Monday, 22 November 2010

Romania an emotional roller coaster for John and team

Friday’s blog


We didn’t have to rush this morning as our itinerary did not start until the afternoon. After a leisurely breakfast Ray and Anita set off on foot to go into Deusa (Dewasha) which is the village just 500 yards from FAF and where the warehouse is. They met some local people but the language barrier prevented them having a meaningful conversation. On their return they said how friendly the people are as they will just start talking to you as you walk by. When they set off into the village the mist was rolling in as we are quite high up on a hillside, but then just as quickly as it arrived the mist would disappear. By mid morning the sun had broken through and we had another good sunny day, albeit slightly colder than previous days.

Last night after we arrived back from Mera we spent a long time talking and praying as this was the first time that we had any chance to do a debrief, because we have been so busy that we have been getting back late, do the blog and then to bed in readiness for the next day. Knowing that Friday morning was free we decided to leave doing the blog until then. It was very evident from how we spoke last night that we are not the same four people who arrived in Romania last Sunday. Our emotions have been on a roller coaster and we are quite overwhelmed by the welcome we have been given and the love that has been shown. We came here to bless the people with our material aid but we shall go home with a bigger blessing in our hearts.

Lunchtime soon arrived as we were having an early one because we needed to set off at 1pm for the prison visit in Cluj. Bridgette was coming with us; she is a team member from FAF, but I felt it would be good for her to join us and speak to the women in the prison about her faith because she has gone through many trials in her life and she is only 30. She has a servant heart and does all the cooking and cleaning at FAF and never grumbles, but it is obvious that she has more to give than serving.

And so we set off for Cluj. Dr Stanca once again was giving directions, which means that when you get to a junction and just level with it, she then tells you to turn in to it, either left or right. Thus, we would miss the junction and then she gives me an earful for missing the junction. I did try once to carry out a manoeuvre into a junction on her instructions and nearly got taken out by several cars. We were going to visit a prison I didn’t want to be staying in it for dangerous driving!! We arrived at the prison which is connected to the law courts and she wanted me to park on the pavement, and then when I said no she said to park in a space that was available. The space was the entrance to the prison. She was determined to get me in that prison.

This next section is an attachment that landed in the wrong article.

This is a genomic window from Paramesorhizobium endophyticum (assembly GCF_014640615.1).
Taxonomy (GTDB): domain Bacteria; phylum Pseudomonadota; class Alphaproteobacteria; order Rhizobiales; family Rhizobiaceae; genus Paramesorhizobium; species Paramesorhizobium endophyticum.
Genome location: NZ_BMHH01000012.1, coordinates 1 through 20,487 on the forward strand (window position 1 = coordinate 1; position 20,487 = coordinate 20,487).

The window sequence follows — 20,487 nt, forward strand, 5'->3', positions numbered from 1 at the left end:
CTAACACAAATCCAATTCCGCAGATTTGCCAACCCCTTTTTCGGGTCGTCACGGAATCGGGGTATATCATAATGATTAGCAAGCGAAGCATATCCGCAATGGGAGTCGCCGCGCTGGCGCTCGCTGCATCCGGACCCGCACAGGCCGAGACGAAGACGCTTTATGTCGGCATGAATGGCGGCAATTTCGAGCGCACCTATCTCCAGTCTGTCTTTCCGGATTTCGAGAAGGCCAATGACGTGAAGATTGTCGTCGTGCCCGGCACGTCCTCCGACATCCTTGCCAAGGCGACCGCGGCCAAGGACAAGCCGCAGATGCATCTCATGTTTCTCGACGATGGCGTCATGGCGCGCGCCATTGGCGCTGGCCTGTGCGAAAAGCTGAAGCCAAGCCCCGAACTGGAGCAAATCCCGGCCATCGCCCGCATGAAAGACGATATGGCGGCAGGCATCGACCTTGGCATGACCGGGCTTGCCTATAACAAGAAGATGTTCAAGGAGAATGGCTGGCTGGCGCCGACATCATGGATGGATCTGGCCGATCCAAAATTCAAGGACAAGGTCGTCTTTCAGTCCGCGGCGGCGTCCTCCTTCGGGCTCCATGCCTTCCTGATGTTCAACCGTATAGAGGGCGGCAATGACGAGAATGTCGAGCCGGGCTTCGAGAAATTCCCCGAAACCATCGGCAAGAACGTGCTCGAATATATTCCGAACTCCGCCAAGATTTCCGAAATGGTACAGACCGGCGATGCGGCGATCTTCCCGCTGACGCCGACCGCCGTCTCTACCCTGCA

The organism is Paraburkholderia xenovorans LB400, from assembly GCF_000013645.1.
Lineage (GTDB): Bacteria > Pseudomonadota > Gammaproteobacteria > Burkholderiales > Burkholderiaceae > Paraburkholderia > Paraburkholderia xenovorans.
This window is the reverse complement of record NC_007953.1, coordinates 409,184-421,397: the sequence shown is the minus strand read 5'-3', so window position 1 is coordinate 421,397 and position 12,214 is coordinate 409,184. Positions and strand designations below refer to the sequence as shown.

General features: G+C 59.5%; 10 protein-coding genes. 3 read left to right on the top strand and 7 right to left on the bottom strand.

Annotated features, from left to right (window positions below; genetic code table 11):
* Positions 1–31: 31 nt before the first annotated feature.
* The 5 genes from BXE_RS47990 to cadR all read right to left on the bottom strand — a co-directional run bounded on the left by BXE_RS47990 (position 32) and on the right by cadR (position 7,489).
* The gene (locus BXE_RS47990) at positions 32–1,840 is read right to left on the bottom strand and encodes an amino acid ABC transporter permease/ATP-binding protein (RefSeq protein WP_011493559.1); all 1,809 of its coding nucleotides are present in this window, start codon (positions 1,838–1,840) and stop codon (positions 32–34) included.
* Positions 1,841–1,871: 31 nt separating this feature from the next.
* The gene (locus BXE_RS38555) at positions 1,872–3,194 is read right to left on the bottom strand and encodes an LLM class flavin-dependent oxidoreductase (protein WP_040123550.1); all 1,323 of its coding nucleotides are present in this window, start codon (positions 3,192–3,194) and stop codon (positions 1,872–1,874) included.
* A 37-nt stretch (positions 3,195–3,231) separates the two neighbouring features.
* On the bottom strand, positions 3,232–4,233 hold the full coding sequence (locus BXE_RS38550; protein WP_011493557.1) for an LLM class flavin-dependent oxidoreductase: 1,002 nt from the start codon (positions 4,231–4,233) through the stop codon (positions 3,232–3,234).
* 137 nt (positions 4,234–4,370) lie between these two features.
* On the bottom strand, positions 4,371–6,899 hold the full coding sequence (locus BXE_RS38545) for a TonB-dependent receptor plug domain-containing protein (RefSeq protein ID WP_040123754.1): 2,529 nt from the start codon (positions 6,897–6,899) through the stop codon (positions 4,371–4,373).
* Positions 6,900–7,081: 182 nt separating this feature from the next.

Dr Stanca had said that they are short of ping pong bats and balls in the prison, so we bought seven sets that included a net for the table. When we gave them to the guard who looks after the education department he was overjoyed and said that they had been wanted these for many months. Unfortunately we could not see the men prisoners but that would give us more time with the women prisoners. After going down several corridors we finally arrived in the cell block. This time we actually met the women on the landing of the cell block and this gave us a better understanding of their conditions. Each of us spoke to them including Bridgette who had them captivated by her story; listening to how Jesus had changed one of their own countrywomen had a big impact on them. One of the women, Lydia, said that she had turned her back on her faith but now she was going to follow again and change her life. 13 women decided that they wanted to follow Jesus for their life. Throughout our time speaking with the women, one of them, Christina, never stopped looking at Maud. When the meeting finished Christina made a bee line for Maud and held onto her hand and asked how old she was; when Maud told her 78 she held onto Maud even more and began kissing her hand. It was evident that she and Maud had connected and she wouldn’t let go of her until we reached the gates. These are memories that we shall treasure.

On our return to FAF we were emotionally drained. Fortunately we didn’t have anything to do this evening which has meant that we could talk about the day and reflect on the visit to the prison. Levi and Ioana’s daughter, Beatrice who is 5, came to join us and began to sing songs that we were taught at her age. What a joy she is.

Tomorrow is a free day so we are going into Cluj to have a look around, so I am sure we shall have something for the blog.

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